1952, Heinrich led the nation in passing, completing 137 passes.
Lederman’s claim to fame was a 69-yard
touchdown pass completion to George Black against Utah in 1953. In that
year, he also completed a 57-yard touchdown pass to Mike Monroe against
Colorado. Lederman completed 92 of 189 passes for 1157 yards and 8
touchdowns. He was picked 14 times, in a season that went 3-6-1.
Washington lost to Colorado by a point, but beat Utah by a touchdown.
In shutting out Oregon 49-0 in 1952,
the Huskies intercepted 9 passes. QB George Shaw threw 7 of them, which
is still a Husky record. Shaw was the first pick in the 1955 NFL draft
and played for the Baltimore Colts.
In 1953, Don Heinrich, Hugh McElhenny
and George Black held most of the Huskies offensive statistics.
Six of Washington’s 1953 opponents
operated out of the single wing predominately. The other four used the T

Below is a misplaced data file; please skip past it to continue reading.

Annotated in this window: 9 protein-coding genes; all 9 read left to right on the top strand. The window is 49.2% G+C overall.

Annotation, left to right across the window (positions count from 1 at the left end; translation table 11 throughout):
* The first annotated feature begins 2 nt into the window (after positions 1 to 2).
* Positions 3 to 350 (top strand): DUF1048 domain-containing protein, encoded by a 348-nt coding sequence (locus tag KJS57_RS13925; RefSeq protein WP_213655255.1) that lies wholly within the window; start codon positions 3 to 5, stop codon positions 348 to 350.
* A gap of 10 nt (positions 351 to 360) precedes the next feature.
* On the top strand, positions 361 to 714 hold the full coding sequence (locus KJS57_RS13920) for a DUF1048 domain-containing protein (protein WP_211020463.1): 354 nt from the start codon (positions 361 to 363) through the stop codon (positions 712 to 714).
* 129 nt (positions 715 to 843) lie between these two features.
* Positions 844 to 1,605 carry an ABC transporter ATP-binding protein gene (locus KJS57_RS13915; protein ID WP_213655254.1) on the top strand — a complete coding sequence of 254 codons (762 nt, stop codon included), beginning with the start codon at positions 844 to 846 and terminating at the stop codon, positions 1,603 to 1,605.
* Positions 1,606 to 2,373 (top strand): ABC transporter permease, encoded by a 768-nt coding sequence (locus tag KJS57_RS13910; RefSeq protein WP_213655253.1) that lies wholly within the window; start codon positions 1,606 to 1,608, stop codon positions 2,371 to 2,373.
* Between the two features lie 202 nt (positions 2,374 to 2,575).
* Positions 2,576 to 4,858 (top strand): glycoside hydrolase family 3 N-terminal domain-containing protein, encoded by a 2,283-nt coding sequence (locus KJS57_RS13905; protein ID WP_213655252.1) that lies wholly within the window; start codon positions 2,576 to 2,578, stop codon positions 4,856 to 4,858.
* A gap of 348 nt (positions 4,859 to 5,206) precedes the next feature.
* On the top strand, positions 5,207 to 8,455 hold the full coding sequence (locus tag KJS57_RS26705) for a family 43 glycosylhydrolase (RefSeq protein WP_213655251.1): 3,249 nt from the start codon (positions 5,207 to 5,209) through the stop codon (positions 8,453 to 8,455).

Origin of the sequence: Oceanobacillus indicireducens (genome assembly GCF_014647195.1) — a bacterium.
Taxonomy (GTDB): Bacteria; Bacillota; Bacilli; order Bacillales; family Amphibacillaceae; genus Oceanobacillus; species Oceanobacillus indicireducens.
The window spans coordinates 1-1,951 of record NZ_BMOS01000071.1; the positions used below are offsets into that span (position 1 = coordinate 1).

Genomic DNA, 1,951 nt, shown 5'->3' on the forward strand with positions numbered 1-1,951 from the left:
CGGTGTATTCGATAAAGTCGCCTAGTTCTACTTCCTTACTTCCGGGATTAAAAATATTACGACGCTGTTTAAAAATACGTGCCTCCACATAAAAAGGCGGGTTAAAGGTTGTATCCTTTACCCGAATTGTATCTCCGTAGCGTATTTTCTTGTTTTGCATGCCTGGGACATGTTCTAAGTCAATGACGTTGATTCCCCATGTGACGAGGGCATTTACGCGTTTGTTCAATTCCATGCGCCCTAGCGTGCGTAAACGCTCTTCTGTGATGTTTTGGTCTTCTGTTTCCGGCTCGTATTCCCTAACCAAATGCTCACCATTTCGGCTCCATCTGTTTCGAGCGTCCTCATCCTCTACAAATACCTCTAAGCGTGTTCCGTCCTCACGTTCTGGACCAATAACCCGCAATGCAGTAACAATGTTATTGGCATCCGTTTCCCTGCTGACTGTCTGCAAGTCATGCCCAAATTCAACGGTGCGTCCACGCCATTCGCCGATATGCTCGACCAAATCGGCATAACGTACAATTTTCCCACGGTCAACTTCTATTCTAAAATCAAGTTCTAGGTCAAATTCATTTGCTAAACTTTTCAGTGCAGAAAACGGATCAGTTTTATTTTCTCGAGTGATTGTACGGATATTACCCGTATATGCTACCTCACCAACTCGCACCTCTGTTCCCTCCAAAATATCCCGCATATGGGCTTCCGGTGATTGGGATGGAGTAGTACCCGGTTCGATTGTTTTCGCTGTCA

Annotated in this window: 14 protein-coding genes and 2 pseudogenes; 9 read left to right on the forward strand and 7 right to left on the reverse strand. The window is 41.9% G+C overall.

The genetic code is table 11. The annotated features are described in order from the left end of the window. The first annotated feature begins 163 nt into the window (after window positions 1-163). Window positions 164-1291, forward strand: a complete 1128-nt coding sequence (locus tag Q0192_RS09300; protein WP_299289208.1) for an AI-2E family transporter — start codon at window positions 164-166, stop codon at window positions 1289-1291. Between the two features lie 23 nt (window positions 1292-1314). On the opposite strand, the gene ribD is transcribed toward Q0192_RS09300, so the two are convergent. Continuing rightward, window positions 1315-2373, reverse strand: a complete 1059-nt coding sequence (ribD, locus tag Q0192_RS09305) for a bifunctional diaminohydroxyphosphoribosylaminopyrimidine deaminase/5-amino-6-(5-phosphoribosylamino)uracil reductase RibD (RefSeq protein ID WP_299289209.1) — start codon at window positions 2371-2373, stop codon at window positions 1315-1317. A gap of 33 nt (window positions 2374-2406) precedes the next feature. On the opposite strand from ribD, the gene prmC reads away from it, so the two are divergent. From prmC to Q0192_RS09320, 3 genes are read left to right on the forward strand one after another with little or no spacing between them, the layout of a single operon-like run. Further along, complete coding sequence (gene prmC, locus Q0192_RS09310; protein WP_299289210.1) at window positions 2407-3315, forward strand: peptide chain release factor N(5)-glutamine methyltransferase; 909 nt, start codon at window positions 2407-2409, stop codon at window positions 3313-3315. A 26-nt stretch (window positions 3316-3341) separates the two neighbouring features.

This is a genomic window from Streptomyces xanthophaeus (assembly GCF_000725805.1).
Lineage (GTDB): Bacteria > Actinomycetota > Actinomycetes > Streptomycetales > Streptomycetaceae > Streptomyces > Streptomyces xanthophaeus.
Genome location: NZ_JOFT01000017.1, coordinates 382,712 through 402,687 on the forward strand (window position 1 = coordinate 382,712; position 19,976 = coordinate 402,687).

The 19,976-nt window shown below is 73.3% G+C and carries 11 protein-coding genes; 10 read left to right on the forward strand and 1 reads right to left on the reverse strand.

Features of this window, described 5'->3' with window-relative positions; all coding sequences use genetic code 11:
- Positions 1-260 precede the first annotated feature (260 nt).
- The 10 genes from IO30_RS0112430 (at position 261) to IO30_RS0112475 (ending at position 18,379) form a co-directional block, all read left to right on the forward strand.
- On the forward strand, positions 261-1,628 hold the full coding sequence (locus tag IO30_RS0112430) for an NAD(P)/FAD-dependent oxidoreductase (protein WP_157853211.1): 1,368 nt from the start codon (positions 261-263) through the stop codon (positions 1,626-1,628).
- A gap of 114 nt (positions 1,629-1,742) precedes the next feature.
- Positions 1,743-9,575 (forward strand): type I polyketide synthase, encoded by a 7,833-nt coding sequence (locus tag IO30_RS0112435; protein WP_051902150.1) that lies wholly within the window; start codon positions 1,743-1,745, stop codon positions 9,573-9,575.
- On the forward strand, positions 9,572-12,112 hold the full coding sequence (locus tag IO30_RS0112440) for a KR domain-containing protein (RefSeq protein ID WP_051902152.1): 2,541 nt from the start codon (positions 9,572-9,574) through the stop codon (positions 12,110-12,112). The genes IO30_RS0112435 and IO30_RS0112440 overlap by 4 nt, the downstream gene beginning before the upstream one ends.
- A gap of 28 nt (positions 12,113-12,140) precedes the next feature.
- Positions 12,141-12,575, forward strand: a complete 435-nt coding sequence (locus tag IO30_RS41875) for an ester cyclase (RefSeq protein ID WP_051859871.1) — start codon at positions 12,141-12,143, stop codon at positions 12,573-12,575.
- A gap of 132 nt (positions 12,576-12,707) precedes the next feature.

formation, as did the Huskies.
- Tickets to Washington’s home games
were priced at $3.50.
The Huskies’ canine mascot went by the
simple appellation, “Ski.”
The hotels in which the team would
its 1953 road trips are listed in the press guide.
The 1953 press book lists Washington
fourth in its aggregate Pacific Coast Conference standings (dating
from 1916 to 1952) behind USC, California and Stanford. Following
Washington are Washington State, UCLA, Oregon State, Oregon, Idaho and Montana. Up
to that time, the Huskies had won 114 games, lost 90 and tied 18. The
guide lists Washington as PCC champions in 1916, 1919, 1925, and 1936.
In 1953, John Cherberg assumed the
head coaching job at Washington, following Howard Odell, who
was fired after going 7-3 in 1952.
University President Dr. Henry Schmitz had this to say about the firing:
“There was no consideration of the win-loss record nor was there any
criticism of Coach Odell as an individual. Rather the problems concern
itself entirely with relationships involved in the general management of
the athletic program.”
Prior to his being named head coach, Cherberg mentored the Husky
freshman football teams, with Odell naming him freshman coach in 1948. After